The Center for Study of Gene Structure and Function

The Center for Study of Gene Structure and Function (Gene Center) is a consortium of fifty-three researchers (twelve from minority groups underrepresented in the sciences). It is based at Hunter College in Manhattan. It focuses on cross-disciplinary and translational research by promoting dialogue and cooperation among scientists working in diverse biomedical research fields. It is funded by the Research Centers in Minority Institutions (RCMI) program of the National Center for Research Resources(NCRR) of the National Institute of Health (NIH) Since its establishment in 1985, the NIH has awarded the Gene Center over $38 million in federal grants.

The Gene Center participates in two primary collaboratory networks: Clinical and Translational Science Center (CTSC) [1] and the RCMI Translational Research Network.[2] The CTSC comprises New York City's Weill Cornell Medical College, Memorial Sloan-Kettering Cancer Center, Hospital for Special Surgery, and the Hunter-Bellevue School of Nursing.[3] The CTSC builds collaborations between the partner institutions and community organizations to accelerate research from the laboratory into patient care, and to improve health outcomes in the community.[4] The partnership was launched in September 2007 with a $49 million award from the National Institutes of Health (NIH).[5] The RTRN is a coalition of 18 RCMI Programs across the United States. This network integrates clinical, biomedical, and behavioral researchers with health care providers and community leaders into geographically and ethnically diverse research partnerships aimed at improving patient outcomes in areas identified as national public health priorities.[6]

The Gene Center also sponsors seminars, colloquia, and annual symposia and funds student researchers at the undergraduate, graduate and postdoctoral levels. This support includes translational research opportunities. These students, many of whom are minorities from national and international colleges and universities, have advanced to academic and professional appointments at institutions such as Hunter College, CUNY, George Washington University, Harvard, Johns Hopkins University, Albert Einstein College of Medicine, the Cancer Institute at Mount Sinai Hospital and National Institutes of Health.[7]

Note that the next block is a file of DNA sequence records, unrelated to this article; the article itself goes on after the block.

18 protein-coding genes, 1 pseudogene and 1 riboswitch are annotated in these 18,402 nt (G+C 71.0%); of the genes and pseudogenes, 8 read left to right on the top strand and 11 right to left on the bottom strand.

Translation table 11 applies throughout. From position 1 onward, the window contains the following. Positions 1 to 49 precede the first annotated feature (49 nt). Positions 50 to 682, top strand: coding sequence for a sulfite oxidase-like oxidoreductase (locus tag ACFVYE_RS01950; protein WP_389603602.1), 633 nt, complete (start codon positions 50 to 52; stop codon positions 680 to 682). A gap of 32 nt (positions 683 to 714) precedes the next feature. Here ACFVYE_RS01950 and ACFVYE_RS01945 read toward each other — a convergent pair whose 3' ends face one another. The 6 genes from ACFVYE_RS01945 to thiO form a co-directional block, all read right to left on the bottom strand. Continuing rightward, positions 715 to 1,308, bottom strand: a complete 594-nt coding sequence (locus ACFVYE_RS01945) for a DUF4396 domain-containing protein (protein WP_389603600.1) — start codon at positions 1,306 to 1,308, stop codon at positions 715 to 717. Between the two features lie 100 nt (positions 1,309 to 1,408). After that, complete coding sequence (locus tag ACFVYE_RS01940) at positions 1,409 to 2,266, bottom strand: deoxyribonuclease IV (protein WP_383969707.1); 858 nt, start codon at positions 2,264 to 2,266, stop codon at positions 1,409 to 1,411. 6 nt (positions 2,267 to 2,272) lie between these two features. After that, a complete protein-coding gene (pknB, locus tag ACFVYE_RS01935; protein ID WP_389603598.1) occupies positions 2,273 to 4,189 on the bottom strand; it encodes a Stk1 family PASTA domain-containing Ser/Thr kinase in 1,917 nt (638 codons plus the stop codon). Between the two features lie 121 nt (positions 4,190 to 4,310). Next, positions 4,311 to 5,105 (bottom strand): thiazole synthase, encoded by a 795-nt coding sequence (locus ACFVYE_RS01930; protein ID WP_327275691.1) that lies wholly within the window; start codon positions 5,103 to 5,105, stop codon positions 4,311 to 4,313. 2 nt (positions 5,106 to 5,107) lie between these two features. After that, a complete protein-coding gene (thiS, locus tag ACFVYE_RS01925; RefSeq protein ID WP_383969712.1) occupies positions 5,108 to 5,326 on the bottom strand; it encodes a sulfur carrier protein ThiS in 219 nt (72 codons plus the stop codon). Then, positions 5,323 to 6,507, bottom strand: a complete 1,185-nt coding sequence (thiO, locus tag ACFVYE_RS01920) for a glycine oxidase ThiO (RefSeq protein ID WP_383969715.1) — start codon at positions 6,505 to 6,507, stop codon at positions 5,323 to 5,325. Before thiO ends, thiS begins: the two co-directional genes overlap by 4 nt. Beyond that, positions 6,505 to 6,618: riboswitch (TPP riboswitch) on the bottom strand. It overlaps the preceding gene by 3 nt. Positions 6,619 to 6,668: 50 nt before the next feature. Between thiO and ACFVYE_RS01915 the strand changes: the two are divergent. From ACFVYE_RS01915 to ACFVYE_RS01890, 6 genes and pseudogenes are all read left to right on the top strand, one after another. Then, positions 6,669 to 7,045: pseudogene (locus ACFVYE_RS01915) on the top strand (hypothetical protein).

History

The Gene Center was founded in 1985 after the RCMI program was established by a Federal Mandate. The Congressional legislation was sponsored by Congressmen Louis Stokes and William Natcher. The Gene Center receives RCMI grant funds targeted for "enhancing the research capacity and infrastructure at minority colleges and universities that offer doctorates in health sciences."[8] Because many investigators at RCMI institutions study diseases that disproportionately affect minorities, the program serves the dual purpose of bringing more minority scientists into mainstream research and enhancing studies of minority health.[9] CUNY established the Center as an institute in 1988 to unite the efforts of CUNY chemists, biologists, and psychologists researching biomolecular structure, interactions and their effects on gene function.

The current Program Director is Dr. Robert Dottin.

Mission and goals

Mission:

  • To develop and prepare the next generation of American scientists, including minorities under-represented in the sciences
  • To recruit and equip outstanding faculty, including minorities
  • To develop shared core research facilities
  • To implement strategies for scientific networking
  • To build unique collaborations among biologists, chemists, biopsychologists, biophysicists, bioanthropologists and clinicians
  • To transform basic research discoveries into clinical applications

Goals:

  • Continue to increase and diversify the research faculty with emphasis on:
    • Recruitment of faculty historically underrepresented in the sciences
    • Mentoring of junior faculty to increase their competitiveness in acquiring extramural support and enhancing their visibility as researchers
    • Improve the research environment by increasing the contributions of postdoctoral fellows and graduate students in the research enterprise
  • Sponsor complementary activities, such as colloquia, workshops and symposia
  • Strengthen the research infrastructure
  • Encourage and support students pursuing graduate study in biomedical research
  • Participate in Translational Research with the Clinical Translational Science Center and with the RCMI Translational Research Network

Awards and recognitions

The Gene Center and its members are widely acknowledged for their research and contributions to the scientific field.

YearGene Center MemberAward